Coal-fired power is an unhealthy energy choice for Maryland and Virginia
Chesapeake PSR joined legal challenges against the U.S. Environmental Protection Agency (EPA) under administrator Scott Pruitt on coal-fired power plant waste that pollutes waterways and the Trump administration's failure to protect Maryland from upwind air pollution. (For more, see blog posts, below.)
Coal-fired power plants are one of the largest sources of air pollution in Maryland and Virginia. The pollution from these plants damages cardiovascular and respiratory health and threatens healthy development of children. Maryland and Virginia coal-fired power plants produce toxic pollution, nitrogen oxide compounds (NOx), sulfur dioxides (SO2), fine particulate matter, and carbon dioxide, all of which cause significant health problems in Maryland and Virginia, particularly in the most vulnerable populations. Both states' residents bear the true cost of coal in negative health outcomes and economic harm.
Chesapeake PSR supports efforts to reduce coal-fired power and to increase clean, healthy renewable energy in Maryland in Virginia.
In 2015, coal accounted for 38 percent of Maryland's energy production, while solar and wind together accounted for only one percent. In Virginia, coal accounted for about 20 percent of Virginia's energy production, while it has no wind and little solar production. Maryland's and Virginia's coal-fired power plants are responsible for a large portion of the state's toxic air, NOx and SO2 emissions.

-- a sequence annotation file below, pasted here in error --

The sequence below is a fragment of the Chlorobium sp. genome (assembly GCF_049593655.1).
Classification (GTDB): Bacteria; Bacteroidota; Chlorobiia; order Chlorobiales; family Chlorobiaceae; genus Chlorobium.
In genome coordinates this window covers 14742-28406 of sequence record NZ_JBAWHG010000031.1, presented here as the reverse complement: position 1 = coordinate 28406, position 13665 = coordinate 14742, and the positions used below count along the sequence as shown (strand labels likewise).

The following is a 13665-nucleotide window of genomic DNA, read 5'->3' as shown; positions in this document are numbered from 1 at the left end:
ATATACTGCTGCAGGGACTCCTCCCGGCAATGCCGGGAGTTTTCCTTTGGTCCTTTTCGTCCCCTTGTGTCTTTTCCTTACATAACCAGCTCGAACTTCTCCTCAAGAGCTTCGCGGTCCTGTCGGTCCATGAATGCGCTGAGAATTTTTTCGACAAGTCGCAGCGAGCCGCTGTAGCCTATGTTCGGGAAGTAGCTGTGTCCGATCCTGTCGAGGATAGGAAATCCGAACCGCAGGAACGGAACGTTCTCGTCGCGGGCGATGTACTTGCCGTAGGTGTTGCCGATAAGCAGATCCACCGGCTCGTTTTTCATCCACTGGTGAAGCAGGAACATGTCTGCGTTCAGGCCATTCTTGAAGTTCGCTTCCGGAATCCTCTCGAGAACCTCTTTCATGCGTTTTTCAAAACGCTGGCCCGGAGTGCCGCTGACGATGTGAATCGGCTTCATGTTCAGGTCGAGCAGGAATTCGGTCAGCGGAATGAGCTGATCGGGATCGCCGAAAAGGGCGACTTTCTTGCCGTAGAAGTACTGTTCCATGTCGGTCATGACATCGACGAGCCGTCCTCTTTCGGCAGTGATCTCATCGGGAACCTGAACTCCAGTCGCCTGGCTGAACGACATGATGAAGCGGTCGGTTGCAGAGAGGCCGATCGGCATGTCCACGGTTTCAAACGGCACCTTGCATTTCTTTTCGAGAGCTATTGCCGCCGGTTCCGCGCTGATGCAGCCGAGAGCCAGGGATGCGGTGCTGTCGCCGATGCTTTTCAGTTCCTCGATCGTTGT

Read more about how coal-fired power harms human health.
Virginia's DEQ is proposing new regulations on greenhouse gas emissions from electric power plants. It's a step in the right direction, says the nine-state Regional Greenhouse Gas Initiative (RGGI).
Why rising CO2 levels matter: the big climate change picture. Maryland's seven coal-fired power plants emitted 20 million tons of carbon dioxide in 2014. Why that matters to health and environment.
Virginia health professionals urged the DEQ to write regulations to reduce coal-fired power plant CO2 emissions and allow Virginia to join a multi-state carbon reduction program such as RGGI.
Chesapeake PSR and groups filed a notice of intent to sue the EPA over coal-fired power plant pollution from five upwind states.
Chesapeake PSR testified at a public hearing in opposition to EPA's attempt to roll back protections from toxic waste water discharges from coal power plants. Chesapeake PSR and other groups are suing EPA over its effort to weaken these standards.
Chesapeake PSR joined a second lawsuit against the EPA for its failure to timely respond to our petition requesting that EPA object to the proposed air pollution permit issued by the Maryland Department of the Environment for the Fort Smallwood coal-fired power complex.
Chesapeake PSR joined other environmental and health groups in a lawsuit to prevent Scott Pruitt's EPA from unlawfully rolling back important health protections for our nation's waterways from toxic water waste from US coal power plants.